Voyage of the Bolero 2 : Postwick

Bathilde Seal Matrix
Copyright British Museum PAS-8709C3

At different times in her life,  Saint Bathilde was a slave, a queen and an abbess; and there’s  a chance that she may have come from Postwick.  Mooring at Postwick Wharf,  we walked to the village to see what we could find of 7th Century community.

First stop was the church. Had we consulted the Exploring Norfolk Churches entry we might have known the church  was only open on Fridays.

A quick tour around the outside, taking in doorways and windows, confirmed the earliest parts of the building dated  back to 13th C, like the entry said.  The beautifully worked flint quoins, suggested they and the walls might have been older.  There was certainly nothing that gave us any clues about the place Bathilde might have known.

What wowed us,  however, was the place of the church in the landscape!  We had caught a glimpse of the 14th C tower as we had come down river. Today it is all but lost amid the trees growing around the church.

 

One imagines that back then, they would have cleared the trees away and it would be clearly visible high on a hill, rising steeply from the marshes below. The view looking up from the hollow way of Leeder Hill, gives a hint of how impressive it would have have appeared!

There is a church recorded in Postwick in the Domesday Book.  Was it on the same site? one wonders.   But the arresting position of the church, overlooking the marsh and river below, had been a constant over Postwick’s long history.  The site may been holy place, possibly a place of burial, from a time before the Christian Conversion.  In which case, the All Saint’s dedication would have given it an autumn equinox annual festival.  That is the time of year when, in the old religion, Balder went down to the underworld and, while the gates were open, you could communicate with the dead.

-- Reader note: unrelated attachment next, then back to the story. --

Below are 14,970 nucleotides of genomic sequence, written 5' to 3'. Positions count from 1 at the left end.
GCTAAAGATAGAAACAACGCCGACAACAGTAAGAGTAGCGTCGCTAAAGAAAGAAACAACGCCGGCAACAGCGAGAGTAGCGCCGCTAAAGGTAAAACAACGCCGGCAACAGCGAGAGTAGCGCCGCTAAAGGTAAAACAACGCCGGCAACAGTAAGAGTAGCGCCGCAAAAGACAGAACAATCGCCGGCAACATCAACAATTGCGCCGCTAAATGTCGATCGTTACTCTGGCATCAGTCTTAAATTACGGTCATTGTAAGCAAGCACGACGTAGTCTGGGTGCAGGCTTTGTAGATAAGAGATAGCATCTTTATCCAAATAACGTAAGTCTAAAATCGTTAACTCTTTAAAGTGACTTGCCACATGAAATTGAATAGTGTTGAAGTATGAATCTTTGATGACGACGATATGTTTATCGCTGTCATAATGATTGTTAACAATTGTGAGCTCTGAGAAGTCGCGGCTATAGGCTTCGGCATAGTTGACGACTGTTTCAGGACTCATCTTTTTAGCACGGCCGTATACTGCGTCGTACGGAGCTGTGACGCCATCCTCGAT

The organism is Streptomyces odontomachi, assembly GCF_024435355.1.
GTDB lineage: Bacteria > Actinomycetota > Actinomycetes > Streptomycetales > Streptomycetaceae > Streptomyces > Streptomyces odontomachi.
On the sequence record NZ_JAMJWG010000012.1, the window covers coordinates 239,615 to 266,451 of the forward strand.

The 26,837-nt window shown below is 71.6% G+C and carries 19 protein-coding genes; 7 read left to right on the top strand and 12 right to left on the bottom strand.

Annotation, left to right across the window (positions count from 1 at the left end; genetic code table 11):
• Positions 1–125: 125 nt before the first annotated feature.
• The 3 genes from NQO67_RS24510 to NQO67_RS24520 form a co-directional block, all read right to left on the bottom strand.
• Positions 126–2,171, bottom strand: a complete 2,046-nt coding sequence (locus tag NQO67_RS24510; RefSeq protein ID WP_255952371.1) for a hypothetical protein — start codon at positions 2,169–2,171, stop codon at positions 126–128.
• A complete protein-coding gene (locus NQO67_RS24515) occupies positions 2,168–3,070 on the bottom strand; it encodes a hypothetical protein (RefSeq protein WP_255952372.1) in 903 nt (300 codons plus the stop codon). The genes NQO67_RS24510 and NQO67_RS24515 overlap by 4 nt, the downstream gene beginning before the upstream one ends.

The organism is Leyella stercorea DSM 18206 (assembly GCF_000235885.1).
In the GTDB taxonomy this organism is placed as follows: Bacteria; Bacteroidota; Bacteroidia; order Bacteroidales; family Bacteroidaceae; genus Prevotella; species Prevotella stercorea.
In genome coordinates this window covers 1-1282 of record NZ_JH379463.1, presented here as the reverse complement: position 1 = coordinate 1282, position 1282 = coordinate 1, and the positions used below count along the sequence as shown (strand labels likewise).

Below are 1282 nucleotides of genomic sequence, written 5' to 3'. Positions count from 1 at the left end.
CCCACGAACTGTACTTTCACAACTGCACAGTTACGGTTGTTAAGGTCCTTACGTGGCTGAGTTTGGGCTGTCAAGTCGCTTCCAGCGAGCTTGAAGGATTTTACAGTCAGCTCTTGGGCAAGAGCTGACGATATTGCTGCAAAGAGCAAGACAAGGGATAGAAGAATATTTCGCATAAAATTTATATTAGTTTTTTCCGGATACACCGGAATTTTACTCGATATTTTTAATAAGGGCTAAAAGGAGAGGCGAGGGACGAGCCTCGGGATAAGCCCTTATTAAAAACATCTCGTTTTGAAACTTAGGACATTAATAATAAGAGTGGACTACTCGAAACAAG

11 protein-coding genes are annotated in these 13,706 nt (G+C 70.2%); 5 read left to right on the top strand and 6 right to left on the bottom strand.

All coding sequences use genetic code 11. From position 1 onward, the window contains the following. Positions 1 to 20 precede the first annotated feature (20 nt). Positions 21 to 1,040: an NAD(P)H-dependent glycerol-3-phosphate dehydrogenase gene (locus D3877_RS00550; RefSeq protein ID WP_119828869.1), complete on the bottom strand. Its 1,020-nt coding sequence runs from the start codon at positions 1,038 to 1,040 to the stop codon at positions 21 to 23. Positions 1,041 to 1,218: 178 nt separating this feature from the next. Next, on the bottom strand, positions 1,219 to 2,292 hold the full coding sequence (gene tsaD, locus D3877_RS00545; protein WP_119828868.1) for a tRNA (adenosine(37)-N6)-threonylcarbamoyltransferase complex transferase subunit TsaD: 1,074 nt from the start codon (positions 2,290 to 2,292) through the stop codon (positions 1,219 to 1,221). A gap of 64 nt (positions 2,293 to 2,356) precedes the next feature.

Surprisingly,  there’s a Roman connection here, as with so much on the Norfolk Saints’ Way.  Pope Gregory’s 597 Letter to Melletus  sets out a policy of replacing pagan festivals with Christian equivalents and re-badging  (the word christening is appropriate) pagan places of worship as  Christian Churches.

It is of interest to note the continuing power of the old religion, reflected in the strange things that still happen on All Hallowes’ Eve; and the contemporary Christian response to replace them with an appropriate alternative with such initiatives as  Light Parties.

 

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